Two rookies made up the Honda WorldSBK line up in 2022 with team boss Leon Camier impressed with the progress made.
A podium at Assen and pole position on home soil at Barcelona for Iker Lecuona highlighted the Spaniard’s ability to switch from MotoGP to World Superbikes with Xavi Lecuona having similar consistent mid-pack success as he rounded out the season’s top ten narrowly behind his teammate.
“It’s been definitely a lot of progress,” Camier acknowledged. “With two rookies, we were confident they could come in and perform well but also the base of our package became a lot more stable this year, I would say.
“There were quite a few changes, as we know, from suspension and brakes and these things which brought quite a few unknowns. Our idea was to do it now and try and progress and to develop everything for future profits.
“In general, I think the year’s gone very well. We were really fast many times with both riders. Many top sixes and a podium; it was a little bit gifted, but we had to be there to fight for it anyway.
“I think it’s been a good year and we’re quite confident the future will keep progressing. It’ll take time, for sure. It’s not something we turn around in one day. Japan are working hard but they’re not super-fast to make changes always and, when they do, they want to make sure it’s to the right way. It’s a bit of a philosophy from them. We’ll keep making progress and we will arrive with a package that we can be consistently competitive with.”
While the riders were new to the class, Camier himself is only in his second season at the helm after retiring from active competition at the end of 2020.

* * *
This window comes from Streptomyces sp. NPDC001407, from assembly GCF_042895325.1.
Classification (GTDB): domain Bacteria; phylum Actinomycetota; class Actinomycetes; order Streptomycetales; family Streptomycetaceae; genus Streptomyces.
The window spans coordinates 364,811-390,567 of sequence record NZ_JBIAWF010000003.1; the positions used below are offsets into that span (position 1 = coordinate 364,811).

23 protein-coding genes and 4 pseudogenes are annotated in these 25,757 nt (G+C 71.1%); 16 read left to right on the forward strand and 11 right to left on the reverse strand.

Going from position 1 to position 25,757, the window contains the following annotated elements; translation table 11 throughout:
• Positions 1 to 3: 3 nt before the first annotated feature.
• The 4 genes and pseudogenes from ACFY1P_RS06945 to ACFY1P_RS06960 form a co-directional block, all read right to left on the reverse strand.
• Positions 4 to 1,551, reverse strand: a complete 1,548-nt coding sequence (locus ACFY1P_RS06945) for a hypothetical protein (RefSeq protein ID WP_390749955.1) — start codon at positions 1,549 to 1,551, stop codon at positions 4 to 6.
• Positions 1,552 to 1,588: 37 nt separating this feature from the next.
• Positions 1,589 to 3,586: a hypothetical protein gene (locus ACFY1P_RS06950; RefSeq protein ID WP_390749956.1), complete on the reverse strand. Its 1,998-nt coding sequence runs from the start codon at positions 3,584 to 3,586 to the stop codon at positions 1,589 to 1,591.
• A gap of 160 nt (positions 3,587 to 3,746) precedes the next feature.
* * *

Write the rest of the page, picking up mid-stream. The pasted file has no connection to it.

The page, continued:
“It’s been a constant learning, every day!” He admitted, of his relatively new role. “I’ve honestly really, really enjoyed it because it’s a completely new world. There are many points to it, it’s not just me stepping in and doing what I think needs to be done. There’s a lot from Japan that we always take into consideration, their views and expectations on things. It’s very important. We’re working on the communication between technicians here and in Japan. It’s not a simple situation. It’s a lot of responsibility to jump into straight away and it’s never ending learning. It’s a work in progress all the time.
“The super concession thing is a slow burner,” the Englishman continued, on the series’ new introduction. “It’s not that you get one thing and, all of a sudden, you’re going to be competitive straight away. There are so many moving parts to a team. Teams have been in this paddock for 15-20 years and it takes time for you, as a team, to get there. We’re the third year as a team. There are many little parts we need to keep improving in the team and on the bike as well.
“It’s a new bike. With the first year of Covid, nothing was really done. Last year and this year there’s been good progress. The hard part is the last part and that’s where we are now. For us, as HRC, we have to keep working on our own project and focus on our own issues and things we know we can improve. That’s the goal.
“It’s important to have a little bit of time off over Christmas to reflect and we already understand quite a few things where we need to go to improve, which is important. We will have lots of meetings and discussions over the winter to see how we, as a team, can improve.”